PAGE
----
Shared governance, graduate students wages among topics discussed at UAS

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Photo by Marquette Wire stock photo

An informational lunch will be held in Zilber Hall April 20

The Marquette University Academic Senate April 11 meeting commenced with Makayla Harrow, a sophomore in the College of Business Administration, opening with an activity to journal reflections of how senators’ days have been going and how they can improve for tomorrow .

Elections for next year’s executive committee were mentioned including chair, vice chair, secretary, two at-large members and liaisons. Self-nominations are encouraged, and deadlines are April 25.

Provost Kimo Ah Yun provided his report and commented on the work put in by those working with academic tours and achieving deposits for the next year. As of April 11 there have been 1,120 undergraduate deposits, their goal is 1,843. Students have until May 1 to submit their deposits.

“We remain cautiously optimistic we will be able to achieve the target and get to the first year undergraduate goals,” Ah Yun said.

The first topic of the agenda was with the resolution in lifting the mask mandate, making facial masks voluntary rather than mandatory. Doug Smith, participating faculty elected at large (Business Administration), said his issue was not with the mask mandate being lifted but the way the administration handled the communications using meaningful shared governance.

Shared governance is the idea of making sure all voices are heard, holding people accountable and partnership among colleges. Shared governance is a give-and-take conversation with faculty and administration.

Faculty expressed in the meeting, that shared governance was not demonstrated during the lifting of the mask mandate.

Amber Wichowsky, faculty elected at large (Arts & Sciences), said the lack of communication between the administration and faculty when it came to the announcement of no more masks on campus came as surprise as it was never explicitly mentioned in a statement but instead “buried” in a Marquette Now email.

Ah Yun said the university was playing in line with the ever changing landscape of Center for Disease Control guidelines and regulations. Smith said he recognized that steps needed to be implemented quickly at the beginning of the COVID-19 pandemic but this recent action of uplifting it should not have been taken with the same haste.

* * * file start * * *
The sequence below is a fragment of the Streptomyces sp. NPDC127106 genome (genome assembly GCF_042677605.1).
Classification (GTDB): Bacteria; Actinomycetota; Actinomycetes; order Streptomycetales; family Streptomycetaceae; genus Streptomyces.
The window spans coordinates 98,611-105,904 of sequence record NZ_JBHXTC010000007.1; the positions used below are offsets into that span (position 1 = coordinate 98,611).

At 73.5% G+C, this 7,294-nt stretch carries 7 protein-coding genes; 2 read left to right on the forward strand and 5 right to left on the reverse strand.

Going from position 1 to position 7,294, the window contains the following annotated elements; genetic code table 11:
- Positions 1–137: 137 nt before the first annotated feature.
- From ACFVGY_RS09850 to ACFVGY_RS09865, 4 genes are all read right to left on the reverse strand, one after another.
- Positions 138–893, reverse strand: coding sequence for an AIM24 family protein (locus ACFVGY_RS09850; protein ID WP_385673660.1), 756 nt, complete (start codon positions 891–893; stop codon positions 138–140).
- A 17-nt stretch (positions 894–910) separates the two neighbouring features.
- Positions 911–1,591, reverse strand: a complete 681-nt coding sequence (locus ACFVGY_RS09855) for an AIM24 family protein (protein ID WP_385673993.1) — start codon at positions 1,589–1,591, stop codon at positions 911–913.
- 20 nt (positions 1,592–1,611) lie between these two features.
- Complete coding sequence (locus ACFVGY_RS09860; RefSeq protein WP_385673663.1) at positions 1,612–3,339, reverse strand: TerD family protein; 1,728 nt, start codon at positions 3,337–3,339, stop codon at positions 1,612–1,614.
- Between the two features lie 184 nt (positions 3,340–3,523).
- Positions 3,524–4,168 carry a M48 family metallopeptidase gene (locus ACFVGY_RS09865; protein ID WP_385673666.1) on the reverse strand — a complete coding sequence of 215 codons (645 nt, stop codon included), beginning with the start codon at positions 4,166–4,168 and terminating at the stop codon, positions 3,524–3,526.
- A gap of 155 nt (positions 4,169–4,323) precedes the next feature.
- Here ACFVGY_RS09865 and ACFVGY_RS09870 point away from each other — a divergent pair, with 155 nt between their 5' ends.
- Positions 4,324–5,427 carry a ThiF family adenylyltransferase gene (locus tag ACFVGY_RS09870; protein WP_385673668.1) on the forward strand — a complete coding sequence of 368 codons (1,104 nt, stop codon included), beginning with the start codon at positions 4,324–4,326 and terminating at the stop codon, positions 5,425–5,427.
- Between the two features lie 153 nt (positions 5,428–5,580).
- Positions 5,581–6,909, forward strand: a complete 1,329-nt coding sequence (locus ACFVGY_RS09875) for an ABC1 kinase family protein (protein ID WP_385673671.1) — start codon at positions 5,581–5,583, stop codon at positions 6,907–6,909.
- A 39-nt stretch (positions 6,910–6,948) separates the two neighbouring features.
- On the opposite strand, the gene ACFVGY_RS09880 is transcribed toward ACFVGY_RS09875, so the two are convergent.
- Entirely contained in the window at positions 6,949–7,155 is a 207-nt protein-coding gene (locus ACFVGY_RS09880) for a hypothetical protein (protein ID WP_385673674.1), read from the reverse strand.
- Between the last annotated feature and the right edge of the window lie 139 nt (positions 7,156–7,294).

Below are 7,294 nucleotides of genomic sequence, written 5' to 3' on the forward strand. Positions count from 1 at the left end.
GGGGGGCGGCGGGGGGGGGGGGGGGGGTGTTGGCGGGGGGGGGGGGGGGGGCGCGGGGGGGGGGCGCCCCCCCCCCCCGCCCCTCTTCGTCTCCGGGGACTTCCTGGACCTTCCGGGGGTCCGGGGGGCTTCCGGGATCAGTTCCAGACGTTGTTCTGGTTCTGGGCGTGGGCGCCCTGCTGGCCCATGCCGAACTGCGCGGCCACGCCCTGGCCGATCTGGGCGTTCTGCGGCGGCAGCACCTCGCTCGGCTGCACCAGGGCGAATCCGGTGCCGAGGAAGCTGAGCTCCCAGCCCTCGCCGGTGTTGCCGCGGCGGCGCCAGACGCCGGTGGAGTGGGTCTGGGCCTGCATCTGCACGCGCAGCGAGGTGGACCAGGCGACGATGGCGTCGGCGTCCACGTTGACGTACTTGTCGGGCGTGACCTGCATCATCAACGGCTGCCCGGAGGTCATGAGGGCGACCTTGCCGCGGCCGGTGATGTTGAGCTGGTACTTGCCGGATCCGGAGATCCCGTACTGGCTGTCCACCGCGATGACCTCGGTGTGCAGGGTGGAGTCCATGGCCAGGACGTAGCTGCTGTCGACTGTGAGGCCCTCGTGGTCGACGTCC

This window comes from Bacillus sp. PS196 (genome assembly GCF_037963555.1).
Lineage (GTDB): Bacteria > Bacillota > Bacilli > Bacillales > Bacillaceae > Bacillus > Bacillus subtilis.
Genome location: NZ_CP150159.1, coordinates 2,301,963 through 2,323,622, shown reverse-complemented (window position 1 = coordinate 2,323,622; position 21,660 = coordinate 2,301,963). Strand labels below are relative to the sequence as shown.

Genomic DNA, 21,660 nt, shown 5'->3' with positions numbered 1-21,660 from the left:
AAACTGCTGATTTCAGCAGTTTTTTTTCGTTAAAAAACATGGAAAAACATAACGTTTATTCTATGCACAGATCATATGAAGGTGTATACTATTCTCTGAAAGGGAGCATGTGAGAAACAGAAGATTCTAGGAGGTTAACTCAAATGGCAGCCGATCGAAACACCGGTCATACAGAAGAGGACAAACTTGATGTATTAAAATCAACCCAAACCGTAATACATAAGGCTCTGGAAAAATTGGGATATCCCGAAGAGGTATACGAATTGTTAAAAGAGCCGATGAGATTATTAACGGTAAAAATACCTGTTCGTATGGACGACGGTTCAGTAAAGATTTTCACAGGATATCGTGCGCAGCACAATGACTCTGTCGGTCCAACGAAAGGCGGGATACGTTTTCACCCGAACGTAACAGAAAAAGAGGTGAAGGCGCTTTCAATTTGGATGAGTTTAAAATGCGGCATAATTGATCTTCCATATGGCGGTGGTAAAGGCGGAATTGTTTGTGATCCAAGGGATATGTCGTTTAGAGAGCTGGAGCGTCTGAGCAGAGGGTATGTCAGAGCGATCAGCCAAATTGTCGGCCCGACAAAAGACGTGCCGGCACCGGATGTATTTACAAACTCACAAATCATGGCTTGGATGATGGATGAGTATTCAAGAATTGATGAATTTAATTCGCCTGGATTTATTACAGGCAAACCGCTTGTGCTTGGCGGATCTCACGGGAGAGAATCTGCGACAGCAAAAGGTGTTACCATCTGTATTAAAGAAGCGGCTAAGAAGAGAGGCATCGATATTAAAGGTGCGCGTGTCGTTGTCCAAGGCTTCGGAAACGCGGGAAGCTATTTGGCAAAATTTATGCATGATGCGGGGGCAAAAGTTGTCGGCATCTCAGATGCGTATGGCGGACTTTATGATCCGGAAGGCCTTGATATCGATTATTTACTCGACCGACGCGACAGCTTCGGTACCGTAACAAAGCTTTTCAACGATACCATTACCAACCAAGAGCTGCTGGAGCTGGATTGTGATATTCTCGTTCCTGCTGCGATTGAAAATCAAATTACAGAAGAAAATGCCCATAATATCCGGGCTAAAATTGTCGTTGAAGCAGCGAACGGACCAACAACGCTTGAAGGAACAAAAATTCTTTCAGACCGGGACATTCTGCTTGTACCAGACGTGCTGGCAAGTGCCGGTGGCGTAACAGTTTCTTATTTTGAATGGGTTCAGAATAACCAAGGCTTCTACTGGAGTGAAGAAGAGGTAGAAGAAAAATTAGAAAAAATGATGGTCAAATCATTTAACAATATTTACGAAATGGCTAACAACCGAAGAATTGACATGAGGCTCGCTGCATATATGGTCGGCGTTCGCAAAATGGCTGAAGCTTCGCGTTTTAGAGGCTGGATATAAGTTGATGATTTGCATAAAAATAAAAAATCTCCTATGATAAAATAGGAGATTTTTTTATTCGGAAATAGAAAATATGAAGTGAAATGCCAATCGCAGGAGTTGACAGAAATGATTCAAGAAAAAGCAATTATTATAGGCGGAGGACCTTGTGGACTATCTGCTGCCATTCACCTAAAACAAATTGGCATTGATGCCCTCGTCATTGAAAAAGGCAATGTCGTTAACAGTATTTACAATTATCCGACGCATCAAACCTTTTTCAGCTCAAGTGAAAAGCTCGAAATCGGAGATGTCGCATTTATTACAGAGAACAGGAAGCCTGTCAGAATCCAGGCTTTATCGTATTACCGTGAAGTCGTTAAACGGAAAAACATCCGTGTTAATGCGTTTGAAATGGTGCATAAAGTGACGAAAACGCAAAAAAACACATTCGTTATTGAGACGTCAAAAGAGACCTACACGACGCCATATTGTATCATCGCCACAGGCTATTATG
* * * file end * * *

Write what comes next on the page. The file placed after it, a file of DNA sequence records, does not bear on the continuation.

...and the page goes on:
“If you are going to make changes to the faculty handbook they ought to be coordinated and comprehensive and subject to lots and lots of discussion. What this resolution is indented to do is to send a message that the Academic Senate, at least in this case, saw meaningful shared governance not occur,” Smith said.

Professors expressed their issues with the fact that they are sometimes working with hundreds of students face to face everyday. Because of the direct impact this decisions made on instructors they said they should be directly involved and represented in the decisions made.

“These faculty were put in a position where they had no power … regardless of the faculty handbook really how does this decision affect all the people that are your employees and are effected by the virus in a way that other people are not because of these enclosed spaces.” Paul Gasser, College of Health Sciences elected faculty, said.

The endorsement of the resolution passed in the Academic Senate with 16 in favor, five abstentions and three opposed.

Discussed in the meeting was also a mention of increasing graduate assistance. There is a pool about 2% average across.

“We did announce that to the DGSs and we started to roll out those new rates for next year,” Douglas Woods, vice provost for graduate and professional studies and dean of the graduate school, said.

The meeting ended with a discussion on safety precautions with the Presidential Task Force talking about improvement with LIMO services, securing residents halls and prioritizing the safety on campus. The portal to express comments concerns or questions about the Presidential Task Force will end April 22.

This story was written by Connor Baldwin. He can be reached connor.baldwin@marquette.edu